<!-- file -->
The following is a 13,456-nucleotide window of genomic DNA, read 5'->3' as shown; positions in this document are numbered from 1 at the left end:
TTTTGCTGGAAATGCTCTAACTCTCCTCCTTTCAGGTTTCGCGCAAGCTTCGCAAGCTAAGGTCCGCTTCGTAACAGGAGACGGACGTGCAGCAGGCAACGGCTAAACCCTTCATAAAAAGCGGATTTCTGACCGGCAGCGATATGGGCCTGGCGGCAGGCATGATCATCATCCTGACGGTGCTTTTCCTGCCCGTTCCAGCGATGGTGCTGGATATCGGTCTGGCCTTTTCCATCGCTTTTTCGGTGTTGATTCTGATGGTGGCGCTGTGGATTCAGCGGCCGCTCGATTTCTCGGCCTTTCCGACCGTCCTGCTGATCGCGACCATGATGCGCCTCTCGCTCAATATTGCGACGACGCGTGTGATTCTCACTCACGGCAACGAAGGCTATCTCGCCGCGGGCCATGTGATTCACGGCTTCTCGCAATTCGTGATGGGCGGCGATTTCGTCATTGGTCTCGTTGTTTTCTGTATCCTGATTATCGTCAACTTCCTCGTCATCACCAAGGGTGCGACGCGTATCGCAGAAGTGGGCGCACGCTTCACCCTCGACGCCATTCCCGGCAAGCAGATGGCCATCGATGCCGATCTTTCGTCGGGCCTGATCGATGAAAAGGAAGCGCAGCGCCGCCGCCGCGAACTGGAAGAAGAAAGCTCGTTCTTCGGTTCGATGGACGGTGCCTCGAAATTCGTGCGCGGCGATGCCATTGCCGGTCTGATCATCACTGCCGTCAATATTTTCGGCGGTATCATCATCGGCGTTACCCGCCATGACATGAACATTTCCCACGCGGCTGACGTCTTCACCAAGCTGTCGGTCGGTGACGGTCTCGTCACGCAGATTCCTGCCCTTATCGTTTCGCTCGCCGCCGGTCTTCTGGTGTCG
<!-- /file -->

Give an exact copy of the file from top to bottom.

The following is a 13,456-nucleotide window of genomic DNA, read 5'->3' as shown; positions in this document are numbered from 1 at the left end:
TTTTGCTGGAAATGCTCTAACTCTCCTCCTTTCAGGTTTCGCGCAAGCTTCGCAAGCTAAGGTCCGCTTCGTAACAGGAGACGGACGTGCAGCAGGCAACGGCTAAACCCTTCATAAAAAGCGGATTTCTGACCGGCAGCGATATGGGCCTGGCGGCAGGCATGATCATCATCCTGACGGTGCTTTTCCTGCCCGTTCCAGCGATGGTGCTGGATATCGGTCTGGCCTTTTCCATCGCTTTTTCGGTGTTGATTCTGATGGTGGCGCTGTGGATTCAGCGGCCGCTCGATTTCTCGGCCTTTCCGACCGTCCTGCTGATCGCGACCATGATGCGCCTCTCGCTCAATATTGCGACGACGCGTGTGATTCTCACTCACGGCAACGAAGGCTATCTCGCCGCGGGCCATGTGATTCACGGCTTCTCGCAATTCGTGATGGGCGGCGATTTCGTCATTGGTCTCGTTGTTTTCTGTATCCTGATTATCGTCAACTTCCTCGTCATCACCAAGGGTGCGACGCGTATCGCAGAAGTGGGCGCACGCTTCACCCTCGACGCCATTCCCGGCAAGCAGATGGCCATCGATGCCGATCTTTCGTCGGGCCTGATCGATGAAAAGGAAGCGCAGCGCCGCCGCCGCGAACTGGAAGAAGAAAGCTCGTTCTTCGGTTCGATGGACGGTGCCTCGAAATTCGTGCGCGGCGATGCCATTGCCGGTCTGATCATCACTGCCGTCAATATTTTCGGCGGTATCATCATCGGCGTTACCCGCCATGACATGAACATTTCCCACGCGGCTGACGTCTTCACCAAGCTGTCGGTCGGTGACGGTCTCGTCACGCAGATTCCTGCCCTTATCGTTTCGCTCGCCGCCGGTCTTCTGGTGTCG